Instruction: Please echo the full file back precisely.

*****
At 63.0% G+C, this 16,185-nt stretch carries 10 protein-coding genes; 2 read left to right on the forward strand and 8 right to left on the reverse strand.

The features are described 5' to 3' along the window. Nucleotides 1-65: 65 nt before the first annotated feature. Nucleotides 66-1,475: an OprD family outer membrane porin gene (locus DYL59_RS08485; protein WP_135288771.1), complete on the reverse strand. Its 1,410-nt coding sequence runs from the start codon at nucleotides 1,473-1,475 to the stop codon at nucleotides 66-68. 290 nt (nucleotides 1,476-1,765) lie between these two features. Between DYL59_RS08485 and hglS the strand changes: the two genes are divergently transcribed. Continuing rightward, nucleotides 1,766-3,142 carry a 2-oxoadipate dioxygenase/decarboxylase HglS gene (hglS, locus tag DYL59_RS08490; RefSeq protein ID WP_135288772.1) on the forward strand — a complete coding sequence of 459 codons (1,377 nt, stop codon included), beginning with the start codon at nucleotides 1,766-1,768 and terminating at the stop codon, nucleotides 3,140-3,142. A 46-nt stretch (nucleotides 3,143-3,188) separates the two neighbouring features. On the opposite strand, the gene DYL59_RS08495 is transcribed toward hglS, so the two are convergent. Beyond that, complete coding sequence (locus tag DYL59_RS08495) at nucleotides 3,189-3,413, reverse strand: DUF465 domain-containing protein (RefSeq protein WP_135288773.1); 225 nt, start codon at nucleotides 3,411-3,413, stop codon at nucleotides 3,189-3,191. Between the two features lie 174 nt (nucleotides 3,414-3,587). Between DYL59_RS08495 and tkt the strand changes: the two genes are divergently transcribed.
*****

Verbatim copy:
At 63.0% G+C, this 16,185-nt stretch carries 10 protein-coding genes; 2 read left to right on the forward strand and 8 right to left on the reverse strand.

The features are described 5' to 3' along the window. Nucleotides 1-65: 65 nt before the first annotated feature. Nucleotides 66-1,475: an OprD family outer membrane porin gene (locus DYL59_RS08485; protein WP_135288771.1), complete on the reverse strand. Its 1,410-nt coding sequence runs from the start codon at nucleotides 1,473-1,475 to the stop codon at nucleotides 66-68. 290 nt (nucleotides 1,476-1,765) lie between these two features. Between DYL59_RS08485 and hglS the strand changes: the two genes are divergently transcribed. Continuing rightward, nucleotides 1,766-3,142 carry a 2-oxoadipate dioxygenase/decarboxylase HglS gene (hglS, locus tag DYL59_RS08490; RefSeq protein ID WP_135288772.1) on the forward strand — a complete coding sequence of 459 codons (1,377 nt, stop codon included), beginning with the start codon at nucleotides 1,766-1,768 and terminating at the stop codon, nucleotides 3,140-3,142. A 46-nt stretch (nucleotides 3,143-3,188) separates the two neighbouring features. On the opposite strand, the gene DYL59_RS08495 is transcribed toward hglS, so the two are convergent. Beyond that, complete coding sequence (locus tag DYL59_RS08495) at nucleotides 3,189-3,413, reverse strand: DUF465 domain-containing protein (RefSeq protein WP_135288773.1); 225 nt, start codon at nucleotides 3,411-3,413, stop codon at nucleotides 3,189-3,191. Between the two features lie 174 nt (nucleotides 3,414-3,587). Between DYL59_RS08495 and tkt the strand changes: the two genes are divergently transcribed.